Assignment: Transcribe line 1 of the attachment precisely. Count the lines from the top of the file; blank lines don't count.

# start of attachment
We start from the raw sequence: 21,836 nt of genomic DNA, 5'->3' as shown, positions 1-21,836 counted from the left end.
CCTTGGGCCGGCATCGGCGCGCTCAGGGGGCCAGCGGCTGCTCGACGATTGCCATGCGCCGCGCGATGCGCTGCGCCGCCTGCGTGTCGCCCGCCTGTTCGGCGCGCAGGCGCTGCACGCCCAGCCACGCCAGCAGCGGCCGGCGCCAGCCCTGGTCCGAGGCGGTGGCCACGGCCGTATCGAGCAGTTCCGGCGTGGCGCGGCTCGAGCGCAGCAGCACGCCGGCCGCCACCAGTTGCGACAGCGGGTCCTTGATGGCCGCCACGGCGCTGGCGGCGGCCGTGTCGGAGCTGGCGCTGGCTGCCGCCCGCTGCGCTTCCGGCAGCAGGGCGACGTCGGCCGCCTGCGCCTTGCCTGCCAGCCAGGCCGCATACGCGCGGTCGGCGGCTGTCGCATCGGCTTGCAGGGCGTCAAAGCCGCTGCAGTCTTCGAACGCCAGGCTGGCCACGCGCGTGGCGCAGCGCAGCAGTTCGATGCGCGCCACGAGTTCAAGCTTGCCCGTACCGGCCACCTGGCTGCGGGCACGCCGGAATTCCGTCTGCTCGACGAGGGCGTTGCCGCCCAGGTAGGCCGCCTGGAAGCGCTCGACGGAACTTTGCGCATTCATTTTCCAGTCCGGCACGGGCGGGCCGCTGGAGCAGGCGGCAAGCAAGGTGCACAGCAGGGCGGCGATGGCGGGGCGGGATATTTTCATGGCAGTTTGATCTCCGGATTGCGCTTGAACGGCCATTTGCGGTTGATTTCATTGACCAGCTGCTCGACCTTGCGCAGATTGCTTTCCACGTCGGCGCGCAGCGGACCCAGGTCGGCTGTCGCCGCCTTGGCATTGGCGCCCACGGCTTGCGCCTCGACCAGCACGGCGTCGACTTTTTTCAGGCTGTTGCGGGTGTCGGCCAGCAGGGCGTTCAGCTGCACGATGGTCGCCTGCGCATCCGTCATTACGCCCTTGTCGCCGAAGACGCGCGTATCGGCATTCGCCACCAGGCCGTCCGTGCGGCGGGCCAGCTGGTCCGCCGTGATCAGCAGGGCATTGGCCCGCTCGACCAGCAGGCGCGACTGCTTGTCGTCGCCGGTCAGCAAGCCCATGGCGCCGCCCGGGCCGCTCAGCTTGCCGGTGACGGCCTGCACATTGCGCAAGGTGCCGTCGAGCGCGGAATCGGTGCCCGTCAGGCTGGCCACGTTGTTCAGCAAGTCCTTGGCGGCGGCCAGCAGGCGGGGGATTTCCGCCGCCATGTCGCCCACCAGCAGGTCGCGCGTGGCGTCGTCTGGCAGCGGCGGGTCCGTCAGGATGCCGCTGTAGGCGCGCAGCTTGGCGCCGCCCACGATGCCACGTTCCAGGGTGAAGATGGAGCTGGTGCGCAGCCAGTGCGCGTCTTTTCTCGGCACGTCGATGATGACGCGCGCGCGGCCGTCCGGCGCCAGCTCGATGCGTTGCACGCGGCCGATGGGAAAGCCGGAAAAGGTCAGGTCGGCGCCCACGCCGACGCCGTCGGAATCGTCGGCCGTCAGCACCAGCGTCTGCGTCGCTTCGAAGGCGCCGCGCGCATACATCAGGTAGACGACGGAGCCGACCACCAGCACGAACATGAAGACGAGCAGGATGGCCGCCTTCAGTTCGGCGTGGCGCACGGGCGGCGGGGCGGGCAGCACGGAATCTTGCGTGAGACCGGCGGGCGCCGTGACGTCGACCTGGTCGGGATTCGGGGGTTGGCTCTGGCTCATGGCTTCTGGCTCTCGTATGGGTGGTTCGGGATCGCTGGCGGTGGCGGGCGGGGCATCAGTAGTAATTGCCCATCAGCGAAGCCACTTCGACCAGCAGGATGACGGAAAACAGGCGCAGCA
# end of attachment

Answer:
We start from the raw sequence: 21,836 nt of genomic DNA, 5'->3' as shown, positions 1-21,836 counted from the left end.